The majestic Caledonian Canal is 96.6km (60 miles) in length of which 35.4km (22 miles) is man made. Stretching from Inverness to Fort William it is one of the great waterways of the world, offering visitors spectacular scenery, amazing wildlife and the world famous Scots hospitality.
Though initially intended to provide a safe transport route for naval frigates during the Napol-eonic wars, the Caledonian Canal did not serve a military function until the First World War.
Nonetheless, the Canal has played a significant role in the development of the Highland economy, fostering trade between East and West, as well as with Germany, Holland and the Scandinavian countries.
The locks were mechanised between 1959-1968 at a cost of £195,000, and more recently the main lock flights have benefited from extensive restoration works. All locks and bridges are operated by British Waterways staff for your convenience.
The majority of traffic is leisure orientated. Besides being the gateway to all that is best in Scottish cruising for yachts visiting from continental Europe, the holidaymaker can charter a yacht or power cruiser and enjoy a holiday "in command".
Hotel barges offer either activity holidays, or a more relaxed cruise. The Caledonian offers excellent marina services for both the visitor and those seeking a cost-effective long term berthing solution. Without doubt you will enjoy Britain's most spectacular and scenic waterway.
The stunningly beautiful Crinan Canal was completed in 1801 as an alternative to voyaging around the Mull of Kintyre. It now has a major role for leisure craft as a superb, still water marina base from which to cruise, race or charter high quality yachts.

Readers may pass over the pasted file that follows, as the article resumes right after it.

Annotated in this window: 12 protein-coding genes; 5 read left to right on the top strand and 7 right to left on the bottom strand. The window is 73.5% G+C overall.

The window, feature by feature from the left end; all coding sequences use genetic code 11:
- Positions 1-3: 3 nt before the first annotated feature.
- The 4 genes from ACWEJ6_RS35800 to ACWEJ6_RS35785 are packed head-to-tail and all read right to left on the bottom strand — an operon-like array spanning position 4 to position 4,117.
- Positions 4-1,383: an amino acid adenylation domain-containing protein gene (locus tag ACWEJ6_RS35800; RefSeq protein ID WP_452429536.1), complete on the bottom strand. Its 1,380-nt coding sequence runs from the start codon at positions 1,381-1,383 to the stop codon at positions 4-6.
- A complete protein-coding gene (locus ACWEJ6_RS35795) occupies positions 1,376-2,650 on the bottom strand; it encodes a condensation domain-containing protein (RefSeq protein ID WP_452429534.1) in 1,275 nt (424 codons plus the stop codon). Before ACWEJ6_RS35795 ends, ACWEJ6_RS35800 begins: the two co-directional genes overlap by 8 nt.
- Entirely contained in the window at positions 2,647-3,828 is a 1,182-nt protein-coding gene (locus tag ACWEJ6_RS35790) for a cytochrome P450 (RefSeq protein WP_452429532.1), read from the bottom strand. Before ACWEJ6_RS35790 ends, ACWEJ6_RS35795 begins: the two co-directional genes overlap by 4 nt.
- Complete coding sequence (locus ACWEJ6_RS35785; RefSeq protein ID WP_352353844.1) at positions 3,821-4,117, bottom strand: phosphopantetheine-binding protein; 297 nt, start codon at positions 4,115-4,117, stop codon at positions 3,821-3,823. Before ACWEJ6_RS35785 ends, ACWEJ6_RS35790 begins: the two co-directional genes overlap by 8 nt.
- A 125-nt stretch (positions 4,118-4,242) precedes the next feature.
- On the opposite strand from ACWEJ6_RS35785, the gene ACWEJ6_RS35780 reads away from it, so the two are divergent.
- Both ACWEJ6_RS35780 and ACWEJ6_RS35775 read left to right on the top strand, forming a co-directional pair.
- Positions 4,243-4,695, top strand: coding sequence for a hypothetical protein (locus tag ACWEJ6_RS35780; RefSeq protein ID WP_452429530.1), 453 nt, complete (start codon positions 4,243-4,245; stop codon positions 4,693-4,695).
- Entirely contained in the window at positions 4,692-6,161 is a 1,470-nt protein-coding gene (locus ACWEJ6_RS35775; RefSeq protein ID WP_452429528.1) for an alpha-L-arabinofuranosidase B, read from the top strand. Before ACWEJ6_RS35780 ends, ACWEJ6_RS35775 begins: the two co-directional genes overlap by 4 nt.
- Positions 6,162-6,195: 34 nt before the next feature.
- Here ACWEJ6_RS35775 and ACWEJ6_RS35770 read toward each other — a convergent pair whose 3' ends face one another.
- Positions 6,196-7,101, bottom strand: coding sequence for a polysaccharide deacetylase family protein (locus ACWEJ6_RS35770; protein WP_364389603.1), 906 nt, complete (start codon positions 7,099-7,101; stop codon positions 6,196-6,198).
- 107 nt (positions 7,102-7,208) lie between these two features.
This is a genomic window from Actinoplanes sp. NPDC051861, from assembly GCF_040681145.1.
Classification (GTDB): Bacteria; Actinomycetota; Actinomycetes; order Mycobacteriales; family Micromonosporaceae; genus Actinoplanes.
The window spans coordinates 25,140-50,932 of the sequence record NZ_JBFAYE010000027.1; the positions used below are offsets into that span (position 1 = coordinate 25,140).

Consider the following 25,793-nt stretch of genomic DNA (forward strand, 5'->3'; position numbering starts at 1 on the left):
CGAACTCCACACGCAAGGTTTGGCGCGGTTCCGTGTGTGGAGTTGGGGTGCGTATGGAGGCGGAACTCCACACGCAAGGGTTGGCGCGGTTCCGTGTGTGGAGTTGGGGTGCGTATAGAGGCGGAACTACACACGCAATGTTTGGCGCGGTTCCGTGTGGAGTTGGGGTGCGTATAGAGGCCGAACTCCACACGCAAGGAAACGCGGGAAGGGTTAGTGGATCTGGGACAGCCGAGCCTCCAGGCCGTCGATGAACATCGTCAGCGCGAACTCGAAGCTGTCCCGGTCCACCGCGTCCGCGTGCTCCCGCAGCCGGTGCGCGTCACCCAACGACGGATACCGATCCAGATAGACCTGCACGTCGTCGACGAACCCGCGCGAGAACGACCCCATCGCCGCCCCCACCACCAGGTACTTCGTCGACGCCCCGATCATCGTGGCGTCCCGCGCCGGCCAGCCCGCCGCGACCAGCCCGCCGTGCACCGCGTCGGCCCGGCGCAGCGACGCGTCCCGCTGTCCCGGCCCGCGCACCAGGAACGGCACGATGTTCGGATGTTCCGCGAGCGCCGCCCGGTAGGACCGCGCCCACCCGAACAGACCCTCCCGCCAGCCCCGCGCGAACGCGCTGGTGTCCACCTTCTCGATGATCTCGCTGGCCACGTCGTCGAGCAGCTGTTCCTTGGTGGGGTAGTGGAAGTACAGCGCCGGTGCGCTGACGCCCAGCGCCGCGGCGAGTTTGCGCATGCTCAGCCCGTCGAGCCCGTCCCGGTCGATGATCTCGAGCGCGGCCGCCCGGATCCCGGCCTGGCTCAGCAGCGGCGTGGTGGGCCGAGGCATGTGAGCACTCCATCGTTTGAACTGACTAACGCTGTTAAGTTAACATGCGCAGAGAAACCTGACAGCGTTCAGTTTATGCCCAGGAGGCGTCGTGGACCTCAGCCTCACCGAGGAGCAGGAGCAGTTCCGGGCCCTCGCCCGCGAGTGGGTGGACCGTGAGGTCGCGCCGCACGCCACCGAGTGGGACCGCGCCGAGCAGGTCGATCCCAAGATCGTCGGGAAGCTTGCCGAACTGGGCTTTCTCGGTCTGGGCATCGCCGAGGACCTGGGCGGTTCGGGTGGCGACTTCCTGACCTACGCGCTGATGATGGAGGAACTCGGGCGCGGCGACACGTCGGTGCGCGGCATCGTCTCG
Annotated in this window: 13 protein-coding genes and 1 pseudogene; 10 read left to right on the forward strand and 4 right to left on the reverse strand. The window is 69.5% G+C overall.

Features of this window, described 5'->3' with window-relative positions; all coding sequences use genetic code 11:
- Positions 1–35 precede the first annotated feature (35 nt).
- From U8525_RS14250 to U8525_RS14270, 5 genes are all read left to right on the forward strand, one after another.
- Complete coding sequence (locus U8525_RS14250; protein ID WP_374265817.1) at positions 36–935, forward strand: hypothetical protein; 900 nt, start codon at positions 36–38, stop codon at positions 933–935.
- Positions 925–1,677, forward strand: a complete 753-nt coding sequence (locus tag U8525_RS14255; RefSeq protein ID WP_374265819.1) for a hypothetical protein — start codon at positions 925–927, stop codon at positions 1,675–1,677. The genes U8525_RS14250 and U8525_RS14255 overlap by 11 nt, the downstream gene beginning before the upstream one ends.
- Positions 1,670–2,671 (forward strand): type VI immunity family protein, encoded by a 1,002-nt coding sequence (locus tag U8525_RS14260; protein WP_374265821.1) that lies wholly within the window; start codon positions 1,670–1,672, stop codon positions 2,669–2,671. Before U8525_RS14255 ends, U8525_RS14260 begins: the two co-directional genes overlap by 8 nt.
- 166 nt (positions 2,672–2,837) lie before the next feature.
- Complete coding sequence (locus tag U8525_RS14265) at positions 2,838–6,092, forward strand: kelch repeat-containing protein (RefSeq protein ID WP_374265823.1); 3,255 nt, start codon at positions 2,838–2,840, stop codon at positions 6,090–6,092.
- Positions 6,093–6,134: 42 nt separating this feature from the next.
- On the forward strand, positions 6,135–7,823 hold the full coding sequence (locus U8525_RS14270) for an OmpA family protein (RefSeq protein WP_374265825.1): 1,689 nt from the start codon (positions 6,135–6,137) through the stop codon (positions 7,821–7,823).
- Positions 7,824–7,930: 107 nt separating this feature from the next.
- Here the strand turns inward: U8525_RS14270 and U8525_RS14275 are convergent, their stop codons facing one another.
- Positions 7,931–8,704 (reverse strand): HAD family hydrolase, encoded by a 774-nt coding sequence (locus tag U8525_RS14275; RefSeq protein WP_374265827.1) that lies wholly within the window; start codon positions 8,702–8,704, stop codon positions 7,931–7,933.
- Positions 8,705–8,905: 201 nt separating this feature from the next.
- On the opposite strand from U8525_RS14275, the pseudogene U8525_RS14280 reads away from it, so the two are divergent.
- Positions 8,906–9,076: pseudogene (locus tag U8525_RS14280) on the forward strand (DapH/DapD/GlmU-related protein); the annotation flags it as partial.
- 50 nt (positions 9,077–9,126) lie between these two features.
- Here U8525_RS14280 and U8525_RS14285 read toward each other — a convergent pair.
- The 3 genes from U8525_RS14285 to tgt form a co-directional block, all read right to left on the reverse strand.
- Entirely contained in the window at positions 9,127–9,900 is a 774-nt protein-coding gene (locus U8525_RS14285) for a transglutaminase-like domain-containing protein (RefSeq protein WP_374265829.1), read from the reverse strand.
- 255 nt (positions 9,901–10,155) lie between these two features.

The Crinan Canal meanders through Kilmartin Glen, an area rich in history and wildlife, where there is just so much to see and do for all the family! Licences are available from overnight to an annual package, which can include lift out during the winter months.
Crinan's customers will not only find quality, serviced marina berths, new toilets and showers but also a very warm welcome from our staff.
The restoration of the Forth & Clyde Canal has required the removal of 33 obstructions, dredging, renovation of old locks, repairing banks and restoring towpaths. The canal is now open providing coast to coast navigation while creating a circular network of canals for those wishing to explore Scotland by sea.
The Union Canal was opened in 2001 and the unique Falkirk Wheel linking the Forth & Clyde Canal with the Union Canal was opened to the public in early 2002.
Located at Bowling Basin, the western terminus of the Forth & Clyde Canal continues to develop. Located only 30 to 40 minutes drive from Glasgow, Bowling Marina has proved extremely popular as a cost-effective base for yachts and motor cruisers both summer and winter. In particular for wintering ashore, potential customers are strongly advised to book early since over the last two seasons all spaces have sold out!
Shore power units have been installed, and 24hour security is provided. Customers holding long term licences, of 3 months and over may also enjoy visits to the other Scottish canals at no extra charge.
The Boat Safety Scheme
British Waterways Scotland is committed to quality of service and all craft using the canals are required to comply with the Boat Safety Scheme, thus ensuring peace of mind for all users.
For craft on passage - up to 28 days - insurance details to confirm third party cover of £1m will be required. Random inspection for gas and fuel leaks using a portable detector, and of visible electrical systems for signs of heat damage may also be carried out.
Those wishing to berth for longer periods are required to have their vessel examined by an approved British Waterways Examiner or Surveyor.
Commonwealth Flotilla 25th July 2014
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